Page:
It adds organic matter to the soil and promotes the growth of organic matter. It releases nitrogen slowly over the whole growing season.
The advantage of using compost is that it will slowly release nitrogen to the plants over time. You may use fresh grass clippings, fruit, vegetable scraps, and coffee leftovers.
Take care to add carbon-rich ingredients, including hay, straw, leaves, sawdust, or wood chips while creating high-nitrogen compost.
Here is quick composting guide –
3. Adding Manure
Animal waste is high in manure. You may age the manure and add it to the soil to prevent the burning of the foliage. You may also prepare manure tea to provide nitrogen.
Manure is waste from animals, including cows, horses, and chickens. It contains a good amount of nitrogen. It can not be added directly to the soil as it may burn the plants.
It may not work if you want the nutrients immediately.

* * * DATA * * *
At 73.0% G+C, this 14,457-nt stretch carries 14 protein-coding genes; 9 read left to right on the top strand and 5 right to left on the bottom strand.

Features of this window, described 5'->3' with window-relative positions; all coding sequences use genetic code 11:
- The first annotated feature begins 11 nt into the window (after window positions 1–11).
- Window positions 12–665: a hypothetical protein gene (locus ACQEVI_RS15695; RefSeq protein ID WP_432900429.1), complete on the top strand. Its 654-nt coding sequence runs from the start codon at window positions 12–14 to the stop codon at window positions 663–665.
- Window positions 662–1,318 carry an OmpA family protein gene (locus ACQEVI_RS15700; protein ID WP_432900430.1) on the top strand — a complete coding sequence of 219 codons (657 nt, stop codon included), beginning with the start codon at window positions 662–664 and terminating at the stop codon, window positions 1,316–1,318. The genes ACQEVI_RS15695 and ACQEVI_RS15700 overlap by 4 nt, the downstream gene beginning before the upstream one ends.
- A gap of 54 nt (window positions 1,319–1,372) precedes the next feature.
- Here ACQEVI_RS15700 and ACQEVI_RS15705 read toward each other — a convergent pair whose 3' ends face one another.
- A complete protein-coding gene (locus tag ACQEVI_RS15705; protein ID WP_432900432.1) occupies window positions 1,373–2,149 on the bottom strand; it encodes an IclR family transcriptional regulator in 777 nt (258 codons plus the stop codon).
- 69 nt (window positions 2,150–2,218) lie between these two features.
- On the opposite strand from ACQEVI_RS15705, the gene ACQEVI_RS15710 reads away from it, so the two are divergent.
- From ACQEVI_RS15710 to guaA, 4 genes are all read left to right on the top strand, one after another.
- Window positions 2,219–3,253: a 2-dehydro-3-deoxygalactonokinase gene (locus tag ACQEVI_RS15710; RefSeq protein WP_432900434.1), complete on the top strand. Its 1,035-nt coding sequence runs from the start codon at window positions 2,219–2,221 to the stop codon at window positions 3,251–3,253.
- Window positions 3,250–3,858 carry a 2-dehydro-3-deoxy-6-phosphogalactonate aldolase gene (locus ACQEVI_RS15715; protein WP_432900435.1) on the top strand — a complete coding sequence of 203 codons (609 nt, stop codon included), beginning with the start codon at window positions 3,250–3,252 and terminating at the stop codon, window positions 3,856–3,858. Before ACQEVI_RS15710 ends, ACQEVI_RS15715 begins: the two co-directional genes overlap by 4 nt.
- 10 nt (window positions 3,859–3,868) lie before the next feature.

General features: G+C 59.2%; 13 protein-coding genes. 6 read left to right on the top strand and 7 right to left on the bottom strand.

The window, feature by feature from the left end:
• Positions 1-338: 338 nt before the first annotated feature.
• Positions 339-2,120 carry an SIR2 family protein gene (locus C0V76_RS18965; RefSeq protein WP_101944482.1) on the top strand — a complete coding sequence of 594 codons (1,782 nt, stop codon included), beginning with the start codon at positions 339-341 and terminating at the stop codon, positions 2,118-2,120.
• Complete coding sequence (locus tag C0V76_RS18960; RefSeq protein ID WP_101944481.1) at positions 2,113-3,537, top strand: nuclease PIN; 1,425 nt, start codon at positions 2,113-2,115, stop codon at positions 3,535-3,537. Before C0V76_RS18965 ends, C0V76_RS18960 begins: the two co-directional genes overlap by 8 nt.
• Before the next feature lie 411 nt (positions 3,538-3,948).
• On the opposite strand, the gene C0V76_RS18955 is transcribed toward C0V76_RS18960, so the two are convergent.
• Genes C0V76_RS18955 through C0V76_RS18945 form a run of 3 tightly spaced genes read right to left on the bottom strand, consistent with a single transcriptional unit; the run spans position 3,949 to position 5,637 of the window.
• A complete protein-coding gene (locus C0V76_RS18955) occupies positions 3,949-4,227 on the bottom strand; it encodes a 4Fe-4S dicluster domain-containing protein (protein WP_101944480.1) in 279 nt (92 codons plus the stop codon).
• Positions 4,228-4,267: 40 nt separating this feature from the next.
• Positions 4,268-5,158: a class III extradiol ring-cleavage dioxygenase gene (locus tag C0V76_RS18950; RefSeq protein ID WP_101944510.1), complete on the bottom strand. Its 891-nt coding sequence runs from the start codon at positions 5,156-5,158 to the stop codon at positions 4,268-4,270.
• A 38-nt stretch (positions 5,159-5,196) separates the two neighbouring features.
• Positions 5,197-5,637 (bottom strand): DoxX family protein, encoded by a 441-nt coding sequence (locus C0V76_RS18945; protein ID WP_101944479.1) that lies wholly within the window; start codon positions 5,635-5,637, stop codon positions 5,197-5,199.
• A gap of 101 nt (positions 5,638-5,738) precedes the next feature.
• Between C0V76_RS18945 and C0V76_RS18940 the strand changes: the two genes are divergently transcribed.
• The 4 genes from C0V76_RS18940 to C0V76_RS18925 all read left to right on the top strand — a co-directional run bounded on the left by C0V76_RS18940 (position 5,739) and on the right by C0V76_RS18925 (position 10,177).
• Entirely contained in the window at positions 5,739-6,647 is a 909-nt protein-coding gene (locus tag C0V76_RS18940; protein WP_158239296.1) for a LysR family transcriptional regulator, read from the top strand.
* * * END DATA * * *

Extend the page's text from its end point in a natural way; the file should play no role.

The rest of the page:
Take care to age the manure and then add it to your vegetable garden. It will neutralize the pathogens in the manure.
You may add manure to the compost pile and then added to build nitrogen-rich soil.
Some prefer making manure tea that involves adding the manure to a bucket filled with water.
The resulting tea may be diluted and added to the tomato plants to give a nitrogen boost.
4. Plant Nitrogen-fixing Plants
One popular way is to plant nitrogen-fixing plants before growing tomato plants. It gives tomatoes nitrogen-rich soil for their growth. You may reduce the amount of other nitrogen fertilizers.
Legumes, including alfalfa and peas are nitrogen-fixing plants and add nitrogen in the soil.
I recommend planting these plants before growing tomato plants so that they create soil rich in nitrogen. This practice is called crop rotation.
This planned crop rotation helps tomato plants to get nitrogen-rich soil during their growth stage.
Some use composted legumes as a source of nitrogen.
It helps in lesser pest attacks, reduces the incidence of soil-borne diseases, and enhances nutrients in the soil.
You may have to cut back on the other fertilizers in the garden.